How To Find Matrimonial Harmony

Lucy

I have a girlfriend who married a bloke who had worn a variation of the same pair of jeans with the same runners for around 20 years. When she met him he’d spent close to 15 years living and working in remote locations. He’d been saving his hard earned pennies and had squirreled away a nice little nest egg when she came into his life and changed it forever. She gave him sunshine, his eyes sparkled in her company. She updated his wardrobe, introduced him to the arts and boosted his ego. They were engaged quickly, then married, his bachelor pad was discarded for a home which she immediately decked out for entertaining. She was one of those people who seemed to have an endless supply of fresh flowers, bubbles and gourmet food. She could turn an afternoon coffee into sunset drinks which became a three course dinner followed by a huge party. Their house was the party house, their furnishings admired by many, her taste exquisite.

Often when people from his past would gather, predominantly men who had worked with him in jungles or perhaps offshore, there would be a conversation about her ability to spend “his” money. A reference would be made towards an expensive wall hanging or vintage tea set and without fail a joke would be made about how quickly she must have been burning through “his” money. Without coming out and just saying she was a gold digging leech the insinuation was made that she had found herself a great deal.

Not once did I hear anyone ask if she was missing her old life.

Last night as I sat at my keyboard with my headphones on completing an online test, G came over to my desk with a Financial Times in his hand. He had it folded in line with the columns as he placed it down next to my laptop.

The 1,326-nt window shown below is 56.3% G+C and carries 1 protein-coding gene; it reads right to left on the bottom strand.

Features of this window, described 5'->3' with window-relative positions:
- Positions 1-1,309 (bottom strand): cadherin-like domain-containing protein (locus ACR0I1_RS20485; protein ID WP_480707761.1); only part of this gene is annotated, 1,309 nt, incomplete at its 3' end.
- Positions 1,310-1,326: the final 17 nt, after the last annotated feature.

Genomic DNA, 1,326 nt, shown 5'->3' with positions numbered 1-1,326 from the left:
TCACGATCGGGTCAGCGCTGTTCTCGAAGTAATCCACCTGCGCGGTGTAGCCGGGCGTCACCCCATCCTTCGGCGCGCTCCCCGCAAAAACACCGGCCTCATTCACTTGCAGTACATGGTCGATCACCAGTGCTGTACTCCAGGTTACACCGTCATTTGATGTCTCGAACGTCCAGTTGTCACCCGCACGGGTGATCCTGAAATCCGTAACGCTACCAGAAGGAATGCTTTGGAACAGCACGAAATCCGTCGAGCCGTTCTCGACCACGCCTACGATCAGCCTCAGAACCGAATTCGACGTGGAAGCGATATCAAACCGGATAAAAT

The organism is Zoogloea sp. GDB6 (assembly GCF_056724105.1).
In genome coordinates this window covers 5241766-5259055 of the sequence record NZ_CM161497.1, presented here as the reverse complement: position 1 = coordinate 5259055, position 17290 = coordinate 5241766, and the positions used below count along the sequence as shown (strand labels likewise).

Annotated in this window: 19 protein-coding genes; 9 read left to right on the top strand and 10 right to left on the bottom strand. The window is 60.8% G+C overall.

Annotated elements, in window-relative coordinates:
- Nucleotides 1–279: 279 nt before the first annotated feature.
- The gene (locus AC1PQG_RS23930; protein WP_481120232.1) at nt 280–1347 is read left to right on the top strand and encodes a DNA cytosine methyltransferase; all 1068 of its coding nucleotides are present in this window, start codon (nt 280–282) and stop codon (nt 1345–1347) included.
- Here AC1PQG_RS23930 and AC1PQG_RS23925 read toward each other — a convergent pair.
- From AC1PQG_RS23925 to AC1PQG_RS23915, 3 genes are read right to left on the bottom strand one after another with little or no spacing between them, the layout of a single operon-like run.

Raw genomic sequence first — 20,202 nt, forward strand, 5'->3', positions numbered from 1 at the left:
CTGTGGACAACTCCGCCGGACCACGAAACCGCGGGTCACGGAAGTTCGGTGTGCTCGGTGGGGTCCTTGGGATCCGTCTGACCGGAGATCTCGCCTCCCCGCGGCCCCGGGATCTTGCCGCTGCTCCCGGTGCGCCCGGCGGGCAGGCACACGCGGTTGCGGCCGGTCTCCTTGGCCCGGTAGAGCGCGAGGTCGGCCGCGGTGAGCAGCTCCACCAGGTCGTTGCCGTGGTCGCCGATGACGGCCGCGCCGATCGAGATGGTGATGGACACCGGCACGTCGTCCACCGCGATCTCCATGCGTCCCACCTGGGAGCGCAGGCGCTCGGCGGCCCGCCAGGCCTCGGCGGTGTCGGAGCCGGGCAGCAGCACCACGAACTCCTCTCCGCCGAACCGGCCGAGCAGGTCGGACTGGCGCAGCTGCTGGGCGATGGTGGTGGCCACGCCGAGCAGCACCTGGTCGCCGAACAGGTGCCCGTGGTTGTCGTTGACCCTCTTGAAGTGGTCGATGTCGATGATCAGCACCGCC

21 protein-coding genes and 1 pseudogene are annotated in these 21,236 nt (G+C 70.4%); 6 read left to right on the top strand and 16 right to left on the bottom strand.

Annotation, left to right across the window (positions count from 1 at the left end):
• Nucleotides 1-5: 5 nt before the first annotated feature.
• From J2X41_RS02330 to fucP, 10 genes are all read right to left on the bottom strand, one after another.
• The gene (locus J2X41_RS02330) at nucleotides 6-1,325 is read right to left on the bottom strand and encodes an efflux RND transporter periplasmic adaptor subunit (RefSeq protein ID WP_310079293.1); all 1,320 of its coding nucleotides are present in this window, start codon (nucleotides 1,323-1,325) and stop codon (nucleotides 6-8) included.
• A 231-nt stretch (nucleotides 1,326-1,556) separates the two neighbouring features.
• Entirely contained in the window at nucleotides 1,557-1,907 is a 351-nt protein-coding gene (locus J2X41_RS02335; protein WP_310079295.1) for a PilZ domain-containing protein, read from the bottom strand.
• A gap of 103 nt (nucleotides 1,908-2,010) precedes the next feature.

“I thought you might enjoy this.” He gave me a soft smile as he wandered towards the kitchen.

It was the “Dear Lucy” column, which I would usually just link to but I’ve tried twice and it won’t let me open the link. So just incase I’ll write it here for you. This may well be the best piece of advice I’ve read in a newspaper.

The heading was “Should I forgo a house for fiancée’s career sacrifices?”

Dear Lucy,

I am a striver and my fiancé is a creative free spirit. In the five years we have lived together, I have paid off my debt and built a stock portfolio big enough for a deposit on a house in London. She has a credit-card bill and hefty student loan. To be fair, she has quit jobs and moved country twice so I can pursue my career, I want to buy a house in an unfashionable but upcoming area while she prefers to rent somewhere trendier. My primary aim is matrimonial harmony: what should I do?

Lucy’s answer:

If you have found a woman who will traipse around the world behind you while you further your career, and if, after all that traipsing, she is still a creative free spirit rather than a put-upon, resentful misanthrope, you have done well. Your investment in love has been even wiser than your investment in equities (which has also been pretty good, judging by the fact that you already have enough for a house deposit). 

You say your primary aim is matrimonial harmony. That is good. Keep reminding yourself of it. Then tell her not that you have capitulated but that you’ve changed your mind about the rent-versus-buy question. Tell her that she was right and you were wrong.